A plan for 56 housing units in the Ramot neighborhood, which is located over the 1967 Green Line, is expected to get final approval Monday afternoon if the Jerusalem municipality’s Local Planning and Construction Committee approves its building permit. This is the first Jewish construction project over the Green Line to receive final approval in 2011.
The building permit issued by the municipality usually serves as a formality in the years-long approval process, but it is the last chance for the government or municipality to stop a project before construction begins. With the building permit, contractors could begin work on the Ramot project as soon as Tuesday.
The project includes two residential buildings with some commercial space, and is located in the northeast corner of Ramot, in the direction of Arab village of Beit Hanina. The separation fence is between Ramot and Beit Hanina.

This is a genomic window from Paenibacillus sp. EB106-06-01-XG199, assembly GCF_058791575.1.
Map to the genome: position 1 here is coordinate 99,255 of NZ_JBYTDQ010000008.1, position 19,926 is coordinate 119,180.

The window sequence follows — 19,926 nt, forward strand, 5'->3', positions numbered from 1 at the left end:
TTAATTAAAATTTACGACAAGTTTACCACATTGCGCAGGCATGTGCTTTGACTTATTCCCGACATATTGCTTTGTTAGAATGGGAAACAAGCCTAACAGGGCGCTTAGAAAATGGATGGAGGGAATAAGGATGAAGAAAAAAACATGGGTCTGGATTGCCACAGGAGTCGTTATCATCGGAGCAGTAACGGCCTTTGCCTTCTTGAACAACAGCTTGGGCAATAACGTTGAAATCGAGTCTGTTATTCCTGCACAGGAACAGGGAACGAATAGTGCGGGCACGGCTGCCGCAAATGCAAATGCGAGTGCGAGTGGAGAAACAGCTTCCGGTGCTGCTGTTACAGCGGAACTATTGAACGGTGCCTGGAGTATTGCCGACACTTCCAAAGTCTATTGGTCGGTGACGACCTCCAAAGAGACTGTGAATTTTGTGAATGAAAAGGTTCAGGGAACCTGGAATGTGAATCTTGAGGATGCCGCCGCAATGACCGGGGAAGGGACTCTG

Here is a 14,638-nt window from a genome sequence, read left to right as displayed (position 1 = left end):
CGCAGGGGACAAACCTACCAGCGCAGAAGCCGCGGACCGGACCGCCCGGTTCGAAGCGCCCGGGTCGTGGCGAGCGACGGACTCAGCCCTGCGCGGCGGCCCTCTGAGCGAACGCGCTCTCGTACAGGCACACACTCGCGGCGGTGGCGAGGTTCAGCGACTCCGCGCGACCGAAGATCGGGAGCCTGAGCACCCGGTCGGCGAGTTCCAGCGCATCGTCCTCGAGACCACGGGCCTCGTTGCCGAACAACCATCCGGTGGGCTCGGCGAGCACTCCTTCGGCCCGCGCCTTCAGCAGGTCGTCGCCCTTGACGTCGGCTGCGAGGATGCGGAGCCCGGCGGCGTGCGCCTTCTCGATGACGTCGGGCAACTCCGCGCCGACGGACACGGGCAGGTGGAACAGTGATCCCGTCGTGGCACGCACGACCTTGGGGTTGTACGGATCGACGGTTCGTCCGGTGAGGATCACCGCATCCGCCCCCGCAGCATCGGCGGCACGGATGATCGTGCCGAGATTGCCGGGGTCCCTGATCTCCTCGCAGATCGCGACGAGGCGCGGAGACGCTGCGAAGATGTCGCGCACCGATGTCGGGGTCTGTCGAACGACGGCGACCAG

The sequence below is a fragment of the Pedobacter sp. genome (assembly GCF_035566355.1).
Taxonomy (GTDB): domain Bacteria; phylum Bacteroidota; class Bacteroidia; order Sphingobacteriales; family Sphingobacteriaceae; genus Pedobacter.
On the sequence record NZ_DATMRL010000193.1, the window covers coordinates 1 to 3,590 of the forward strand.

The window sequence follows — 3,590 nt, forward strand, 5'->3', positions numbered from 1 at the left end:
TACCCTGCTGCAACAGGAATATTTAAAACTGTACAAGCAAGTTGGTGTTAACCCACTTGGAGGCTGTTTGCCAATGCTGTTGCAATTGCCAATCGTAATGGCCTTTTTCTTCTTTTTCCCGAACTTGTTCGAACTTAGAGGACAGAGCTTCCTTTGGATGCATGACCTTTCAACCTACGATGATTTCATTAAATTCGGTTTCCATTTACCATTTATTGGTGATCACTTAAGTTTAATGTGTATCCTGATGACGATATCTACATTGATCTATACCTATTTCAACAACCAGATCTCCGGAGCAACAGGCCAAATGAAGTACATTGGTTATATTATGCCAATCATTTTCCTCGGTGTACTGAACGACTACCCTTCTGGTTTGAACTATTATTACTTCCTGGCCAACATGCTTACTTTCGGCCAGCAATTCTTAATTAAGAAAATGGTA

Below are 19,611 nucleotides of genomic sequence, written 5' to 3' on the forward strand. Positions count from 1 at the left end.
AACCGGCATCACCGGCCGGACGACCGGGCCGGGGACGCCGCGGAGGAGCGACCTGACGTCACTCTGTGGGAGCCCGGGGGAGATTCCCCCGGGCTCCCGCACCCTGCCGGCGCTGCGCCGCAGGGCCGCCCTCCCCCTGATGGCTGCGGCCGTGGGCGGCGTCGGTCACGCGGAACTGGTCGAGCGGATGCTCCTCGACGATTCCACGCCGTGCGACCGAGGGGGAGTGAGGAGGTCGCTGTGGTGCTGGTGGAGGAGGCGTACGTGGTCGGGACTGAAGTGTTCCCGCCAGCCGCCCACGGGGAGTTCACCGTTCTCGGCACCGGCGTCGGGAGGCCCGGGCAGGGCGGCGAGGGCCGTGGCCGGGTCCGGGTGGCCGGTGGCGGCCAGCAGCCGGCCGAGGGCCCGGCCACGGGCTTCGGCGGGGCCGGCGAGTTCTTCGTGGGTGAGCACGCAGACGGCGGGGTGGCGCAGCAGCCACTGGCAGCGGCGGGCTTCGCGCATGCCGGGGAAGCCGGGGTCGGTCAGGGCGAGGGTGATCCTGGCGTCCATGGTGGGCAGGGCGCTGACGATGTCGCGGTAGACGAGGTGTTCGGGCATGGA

Peace Now’s Hagit Ofran, who monitors east Jerusalem construction, noted that these are part of ongoing expansion plans in Ramot and that they were well-known prior to today’s discussion. The project started the approval process in 2004.
Though the announcement represents a project that can begin construction tomorrow, it’s announcement did not cause as much of a reaction as the announcement of 13 housing units in Sheikh Jarrah last week, which only represented the first approval on that project.
“In the area of the Holy Basin [which includes Sheikh Jarrah] things are much more sensitive and explosive, but it doesn’t mean that these plans outside of Holy Basin are no consequence,” said Orly Noy, the spokeswoman for Ir Amim.